Saturday, November 5, 2011

Movie – Catch-22 (1970)

The movie Catch-22 is based on the 1961 bestselling novel of the same name.  It dealt with the insanity of war.  It grew in popularity as the 1960s went along and the Vietnam War increased in intensity.  Responses to the novel soon followed with Dr. Strangelove (1964) about the Cold War, this movie about World War II in 1970; the novel (1968), movie (1970) and TV show (1972-1983) M*A*S*H about the Korean War; and finally Apocalypse Now (1979) about Vietnam.

The premise is that an American bomber squadron based in the Mediterranean during World War II keeps having its number of missions increased before they can rotate home.  This is driving them all crazy, especially Captain Yossarian, who is convinced that the enemy is out to get him personally.  He tries to get out of flying, but can’t. 

The impact the book had on people led to the phrase “catch-22” quickly entering the English language.  It describes a no-win situation such as the one where companies will only hire you if you have experience, but you can’t get experience if no one will hire you.  In the film it is described in the following exchange that is right up there with Abbott and Costello’s “Who’s on First” routine:

Yossarian: Is Orr crazy?
Dr. 'Doc' Daneeka: Of course he is. He has to be crazy to keep flying after all his close calls he's had.
Yossarian: Why can't you ground him?
Dr. 'Doc' Daneeka: I can, but first he has to ask me.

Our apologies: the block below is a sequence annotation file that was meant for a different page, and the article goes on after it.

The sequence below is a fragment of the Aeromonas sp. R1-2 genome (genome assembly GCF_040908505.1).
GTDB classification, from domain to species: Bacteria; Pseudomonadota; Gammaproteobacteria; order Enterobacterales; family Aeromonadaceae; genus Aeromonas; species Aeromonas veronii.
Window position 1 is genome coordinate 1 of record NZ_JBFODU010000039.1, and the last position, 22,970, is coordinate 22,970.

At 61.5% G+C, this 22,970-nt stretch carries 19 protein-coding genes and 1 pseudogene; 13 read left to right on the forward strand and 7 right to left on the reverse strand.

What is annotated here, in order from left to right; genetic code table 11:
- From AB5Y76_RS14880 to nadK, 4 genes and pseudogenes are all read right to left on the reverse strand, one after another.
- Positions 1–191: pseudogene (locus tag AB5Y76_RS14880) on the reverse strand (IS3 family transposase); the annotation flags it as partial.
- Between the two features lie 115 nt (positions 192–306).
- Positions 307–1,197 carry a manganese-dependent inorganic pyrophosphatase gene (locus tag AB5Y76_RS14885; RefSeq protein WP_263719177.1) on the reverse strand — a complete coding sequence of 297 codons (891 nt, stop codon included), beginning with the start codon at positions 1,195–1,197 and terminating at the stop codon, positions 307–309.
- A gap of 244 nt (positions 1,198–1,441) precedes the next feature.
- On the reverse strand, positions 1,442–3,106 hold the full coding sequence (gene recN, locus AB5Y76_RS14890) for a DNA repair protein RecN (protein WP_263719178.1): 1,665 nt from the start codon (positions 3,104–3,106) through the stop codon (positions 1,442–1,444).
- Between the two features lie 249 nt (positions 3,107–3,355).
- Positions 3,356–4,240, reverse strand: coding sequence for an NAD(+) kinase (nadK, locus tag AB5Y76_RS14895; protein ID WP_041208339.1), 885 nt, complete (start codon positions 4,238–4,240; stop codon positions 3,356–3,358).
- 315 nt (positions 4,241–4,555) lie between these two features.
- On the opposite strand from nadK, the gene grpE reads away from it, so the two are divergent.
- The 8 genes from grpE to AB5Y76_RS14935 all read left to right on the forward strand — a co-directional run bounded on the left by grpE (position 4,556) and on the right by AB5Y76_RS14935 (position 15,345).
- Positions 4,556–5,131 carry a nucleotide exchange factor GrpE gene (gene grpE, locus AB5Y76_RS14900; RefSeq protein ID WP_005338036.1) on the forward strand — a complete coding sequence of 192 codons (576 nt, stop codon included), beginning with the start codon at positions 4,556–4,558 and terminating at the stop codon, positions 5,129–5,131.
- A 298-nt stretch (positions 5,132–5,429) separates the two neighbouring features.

Yossarian: That's all he's gotta do to be grounded?
Dr. 'Doc' Daneeka: That's all.
Yossarian: Then you can ground him?
Dr. 'Doc' Daneeka: No. Then I cannot ground him.
Yossarian: Aah!
Dr. 'Doc' Daneeka: There's a catch.
Yossarian: A catch?
Dr. 'Doc' Daneeka: Sure. Catch-22. Anyone who wants to get out of combat isn't really crazy, so I can't ground him.
Yossarian: Ok, let me see if I've got this straight. In order to be grounded, I've got to be crazy. And I must be crazy to keep flying. But if I ask to be grounded, that means I'm not crazy anymore, and I have to keep flying.
Dr. 'Doc' Daneeka: You got it, that's Catch-22.
Yossarian: Whoo... That's some catch, that Catch-22.
Dr. 'Doc' Daneeka: It's the best there is.

The film has what would become an all-star cast.  Alan Arkin (Slums of Beverly Hills) plays the main role of Captain Yossarian.  Orson Welles (Citizen Kane) plays Gen. Dreedle.  Martin Balsam (12 Angry Men) plays Col. Cathcart.  Buck Henry, who also wrote the screenplay, plays Lt. Col. Korn.  Richard Benjamin (The Sunshine Boys) plays Major Danby.  Bob Newhart plays Major Major.  Singer Art Garfunkel plays Capt. Nately.  Charles Grodin (The Heartbreak Kid) plays Capt. Aarfy Aardvark.  Jack Gilford (Cocoon) plays Doc Daneeka.  Martin Sheen (Apocalypse Now) plays Lt. Dobbs.  Jon Voigt (Midnight Cowboy) plays Lt. Minderbinder.  Paula Prentiss (The Stepford Wives) plays Nurse Duckett.  Susanne Benton (A Boy and His Dog) plays Dreedle’s WAC.  Bob Balaban (Close Encounters of the Third Kind) plays Capt. Orr.  Norman Fell (Three’s Company) plays Sgt. Towser.  Peter Bonerz (The Bob Newhart Show) plays Capt. McWatt.  And in a movie about insanity, who better to have than Mr. Psycho himself, Anthony Perkins, who plays Chaplain Tappman (who’s a Captain.)

From the prior paragraph you can tell that the author had fun with the names of the characters – Colonel (Americans pronounce it as “kernel”) Korn, Major Major, Aarfy Aardvark, Doc Daneeka, Minderbinder, Chaplain Captain Tappman, and Orr, whose name pun becomes apparent by the end of the movie.